Friday, February 17, 2012

Feb 2012 Photo of the Month

 Shorebirds in flight @ Fish Haul Creek      
Photo of the Month / Eric Horan
February/2012 Lowcountry Calendar

Fall brings southbound shorebirds, escaping the unfriendly winter climates of the Arctic region. They begin arriving in October, and depending on the weather up north may still be arriving in December. The birds that come to our beaches travel thousands of miles in the Eastern Flyway against all odds, both natural and man made. On arrival they find a friendly, Eco-rich environment with a plethora of food choices from insects and invertebrates to small fish and horseshoe crab eggs. These foods restore and sustain them for their long return journey north in the spring.

When they are not feeding, mostly over the high tide, they congregate on high sandbars and oyster banks to rest. As the tidal waters begin recede, the Lowcountry’s rich food supply, once again becomes available and the birds disperse and begin feeding again.

Photo Tip: These sandbars and oyster banks are great places to observe and photograph shorebirds but great care must be taken not to stress them or keep them from this vital resting period. I have found that it is best to get set in position, before the high tide as the birds are still coming in. This way the birds are more apt to consider you part of the natural environment and will accept you sooner than if you attempt an approach after they are settled. But you also can work your way closer to birds that are still, it takes patience, keeping a low profile (lying down is best) and slow forward movements. This may allow you to get inside their initial comfort zone. Again, both methods require moving slowly and absolute quiet.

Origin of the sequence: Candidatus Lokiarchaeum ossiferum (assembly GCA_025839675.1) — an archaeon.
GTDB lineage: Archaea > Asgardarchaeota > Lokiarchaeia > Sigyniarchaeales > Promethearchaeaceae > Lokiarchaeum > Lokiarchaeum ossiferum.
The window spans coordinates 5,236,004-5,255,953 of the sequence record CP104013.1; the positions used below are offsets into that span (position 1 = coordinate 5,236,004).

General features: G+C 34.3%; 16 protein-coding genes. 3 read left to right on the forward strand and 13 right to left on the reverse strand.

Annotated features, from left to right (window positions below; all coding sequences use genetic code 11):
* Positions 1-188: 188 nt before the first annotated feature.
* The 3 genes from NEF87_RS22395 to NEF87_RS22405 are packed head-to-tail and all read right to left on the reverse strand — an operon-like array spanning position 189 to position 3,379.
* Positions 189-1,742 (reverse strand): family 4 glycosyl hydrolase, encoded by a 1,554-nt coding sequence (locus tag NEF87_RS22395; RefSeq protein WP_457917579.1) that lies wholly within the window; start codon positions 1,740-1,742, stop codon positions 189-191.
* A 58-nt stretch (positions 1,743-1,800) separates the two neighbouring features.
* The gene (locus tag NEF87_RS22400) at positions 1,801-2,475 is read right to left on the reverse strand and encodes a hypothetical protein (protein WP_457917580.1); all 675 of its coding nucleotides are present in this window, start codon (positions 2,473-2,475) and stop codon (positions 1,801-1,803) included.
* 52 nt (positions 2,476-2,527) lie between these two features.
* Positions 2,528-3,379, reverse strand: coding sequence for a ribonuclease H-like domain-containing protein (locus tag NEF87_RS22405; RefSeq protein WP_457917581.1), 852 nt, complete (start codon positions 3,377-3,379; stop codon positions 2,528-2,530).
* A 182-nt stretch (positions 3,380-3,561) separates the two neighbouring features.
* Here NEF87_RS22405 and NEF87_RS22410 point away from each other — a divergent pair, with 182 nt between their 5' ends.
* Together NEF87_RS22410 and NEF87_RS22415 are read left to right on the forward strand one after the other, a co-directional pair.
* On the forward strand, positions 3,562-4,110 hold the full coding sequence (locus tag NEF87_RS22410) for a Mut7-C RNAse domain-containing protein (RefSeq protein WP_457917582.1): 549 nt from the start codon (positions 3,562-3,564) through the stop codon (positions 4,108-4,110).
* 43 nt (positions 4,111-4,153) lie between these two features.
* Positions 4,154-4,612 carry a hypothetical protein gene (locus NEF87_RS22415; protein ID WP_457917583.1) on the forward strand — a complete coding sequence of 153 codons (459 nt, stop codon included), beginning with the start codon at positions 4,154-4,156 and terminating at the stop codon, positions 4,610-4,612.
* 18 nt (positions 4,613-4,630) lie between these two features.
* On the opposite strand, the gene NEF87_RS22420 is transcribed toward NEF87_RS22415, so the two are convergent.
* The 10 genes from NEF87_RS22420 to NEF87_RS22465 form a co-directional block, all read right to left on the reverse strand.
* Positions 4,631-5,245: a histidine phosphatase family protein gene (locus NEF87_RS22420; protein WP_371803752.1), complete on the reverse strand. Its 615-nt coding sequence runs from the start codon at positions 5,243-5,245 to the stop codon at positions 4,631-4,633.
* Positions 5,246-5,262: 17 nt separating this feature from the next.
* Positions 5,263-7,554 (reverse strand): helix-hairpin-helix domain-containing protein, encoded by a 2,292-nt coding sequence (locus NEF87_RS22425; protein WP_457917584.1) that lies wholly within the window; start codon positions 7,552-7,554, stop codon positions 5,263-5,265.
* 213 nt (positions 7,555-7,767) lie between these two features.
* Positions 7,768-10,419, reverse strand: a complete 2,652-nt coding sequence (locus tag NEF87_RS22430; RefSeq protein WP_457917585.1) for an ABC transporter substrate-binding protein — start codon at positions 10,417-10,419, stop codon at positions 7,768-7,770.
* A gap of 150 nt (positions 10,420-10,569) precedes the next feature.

Experience has taught me that big flocks of birds will periodically take to the air naturally. At times it could be nothing more than exercise but sometimes it's precausion. They do have natural triggers, like when an eagle passes to close or, when one species jumps, it can trigger, with the blink of an eye, all birds to take off. So if flight shots are what you're after, patience is key. If you wait quietly the birds will take to the air by natural causes. There, will be times in our attempts to work around these birds that we cause the them to take flight but if we are sensitive to keeping a light footprint an becoming, to the best of our ability, part of the their environment then the natural world will repay you with an unforgettable outdoor experience and maybe even a few great images.

For more information about Eric Horan Photography, Inc., Lowcountry Wildlife Photo Safaris or to order your 2012 Lowcountry Calendar visit